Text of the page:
The Munich Regional Court has ruled that Facebook with functions of the apps “WhatsApp”, “Instagram”, “Messenger” and “Facebook” violates patents of the competitor Blackberry. The decision is not yet final. However, if it is confirmed or accepted, Facebook must either modify the apps or switch them off in Germany.
The decision was made on December 6. Facebook still has the possibility to lodge an appeal – so it is not yet legally binding. However, the ruling is provisionally enforceable. This means that Blackberry has the option of depositing a certain amount of money as security and thus forcing Facebook to react before a final decision is made. If Blackberry makes use of this option, Facebook must immediately ensure that the functions that are suspected of infringing Blackberry’s patents disappear from the apps concerned. If a decision is ultimately made in favor of Facebook, the security deposited by Blackberry can be used to offset the costs incurred.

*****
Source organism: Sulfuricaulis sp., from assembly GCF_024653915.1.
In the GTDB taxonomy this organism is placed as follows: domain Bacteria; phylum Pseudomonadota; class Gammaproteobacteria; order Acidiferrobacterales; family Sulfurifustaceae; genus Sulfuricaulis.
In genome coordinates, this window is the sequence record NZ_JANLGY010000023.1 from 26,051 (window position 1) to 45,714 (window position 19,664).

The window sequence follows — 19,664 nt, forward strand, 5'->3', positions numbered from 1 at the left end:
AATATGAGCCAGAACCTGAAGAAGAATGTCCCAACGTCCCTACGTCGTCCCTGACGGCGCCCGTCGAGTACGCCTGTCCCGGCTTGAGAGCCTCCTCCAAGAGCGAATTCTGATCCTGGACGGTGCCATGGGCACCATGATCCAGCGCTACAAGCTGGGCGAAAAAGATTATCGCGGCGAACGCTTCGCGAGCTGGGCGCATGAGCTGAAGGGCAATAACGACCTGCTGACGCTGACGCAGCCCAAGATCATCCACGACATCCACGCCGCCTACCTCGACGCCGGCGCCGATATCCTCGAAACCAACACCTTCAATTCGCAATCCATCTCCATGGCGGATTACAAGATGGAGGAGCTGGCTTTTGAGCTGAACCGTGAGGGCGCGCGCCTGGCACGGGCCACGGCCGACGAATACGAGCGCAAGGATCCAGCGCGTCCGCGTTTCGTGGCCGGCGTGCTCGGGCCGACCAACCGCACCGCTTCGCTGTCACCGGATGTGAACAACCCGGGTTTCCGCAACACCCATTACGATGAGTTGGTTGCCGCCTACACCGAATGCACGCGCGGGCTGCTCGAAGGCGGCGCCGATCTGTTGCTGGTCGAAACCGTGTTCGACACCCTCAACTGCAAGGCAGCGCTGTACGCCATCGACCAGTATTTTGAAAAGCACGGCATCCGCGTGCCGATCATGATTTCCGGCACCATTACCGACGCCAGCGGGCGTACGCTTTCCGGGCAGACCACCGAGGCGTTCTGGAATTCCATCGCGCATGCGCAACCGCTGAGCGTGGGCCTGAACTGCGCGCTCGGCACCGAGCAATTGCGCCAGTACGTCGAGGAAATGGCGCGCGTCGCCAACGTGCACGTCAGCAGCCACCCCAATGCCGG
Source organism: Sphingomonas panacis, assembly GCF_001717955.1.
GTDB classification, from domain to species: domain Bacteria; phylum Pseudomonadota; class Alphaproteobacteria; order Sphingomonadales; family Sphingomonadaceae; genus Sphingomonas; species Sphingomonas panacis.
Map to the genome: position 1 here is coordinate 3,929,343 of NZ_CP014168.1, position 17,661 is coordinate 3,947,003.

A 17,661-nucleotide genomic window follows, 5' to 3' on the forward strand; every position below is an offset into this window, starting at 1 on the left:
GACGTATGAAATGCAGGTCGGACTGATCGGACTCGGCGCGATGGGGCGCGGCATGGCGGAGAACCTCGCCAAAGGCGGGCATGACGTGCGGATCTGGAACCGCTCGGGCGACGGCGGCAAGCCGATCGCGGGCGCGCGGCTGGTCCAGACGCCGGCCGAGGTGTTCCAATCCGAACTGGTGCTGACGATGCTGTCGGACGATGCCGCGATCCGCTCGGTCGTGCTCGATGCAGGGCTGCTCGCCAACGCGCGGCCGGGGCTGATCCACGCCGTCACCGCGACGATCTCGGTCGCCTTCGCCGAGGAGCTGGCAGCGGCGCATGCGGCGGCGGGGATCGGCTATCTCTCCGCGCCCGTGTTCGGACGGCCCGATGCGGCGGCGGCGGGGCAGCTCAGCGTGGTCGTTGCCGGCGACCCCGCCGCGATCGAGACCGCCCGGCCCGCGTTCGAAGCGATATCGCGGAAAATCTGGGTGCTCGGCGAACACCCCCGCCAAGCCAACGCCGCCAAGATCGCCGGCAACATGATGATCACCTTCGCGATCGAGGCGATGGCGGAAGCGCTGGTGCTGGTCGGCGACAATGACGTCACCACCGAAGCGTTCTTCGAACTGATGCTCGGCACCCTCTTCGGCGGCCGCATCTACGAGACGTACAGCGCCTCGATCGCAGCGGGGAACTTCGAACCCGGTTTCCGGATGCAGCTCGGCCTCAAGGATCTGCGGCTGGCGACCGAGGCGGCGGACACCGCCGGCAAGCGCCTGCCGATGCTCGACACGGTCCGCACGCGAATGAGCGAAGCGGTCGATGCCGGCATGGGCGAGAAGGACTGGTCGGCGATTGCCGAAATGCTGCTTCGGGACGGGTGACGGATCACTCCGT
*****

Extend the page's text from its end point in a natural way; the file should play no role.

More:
Facebook has already reacted. A spokesman announced that new versions of the apps had already been created in which the controversial functions were no longer used. Facebook has also challenged Blackberry’s patents before the Federal Patent Court.
The patents concern various functions. For example, they deal with encryption techniques, the integration of messaging services into games and the technical implementation of message transmission. The extent to which the core functions of the apps are affected by this is not clear. It is therefore also not foreseeable whether users will be confronted with far-reaching changes if Facebook should finally lose the legal dispute.
Blackberry was once a pioneer in the smartphone sector. With the rise of Google and Apple in this area, however, Blackberry’s importance declined rapidly. Today, the company no longer plays a major role in the smartphone market. However, Blackberry holds a number of patents from the pioneering days of the industry that relate to the basic functions of smartphones and applications.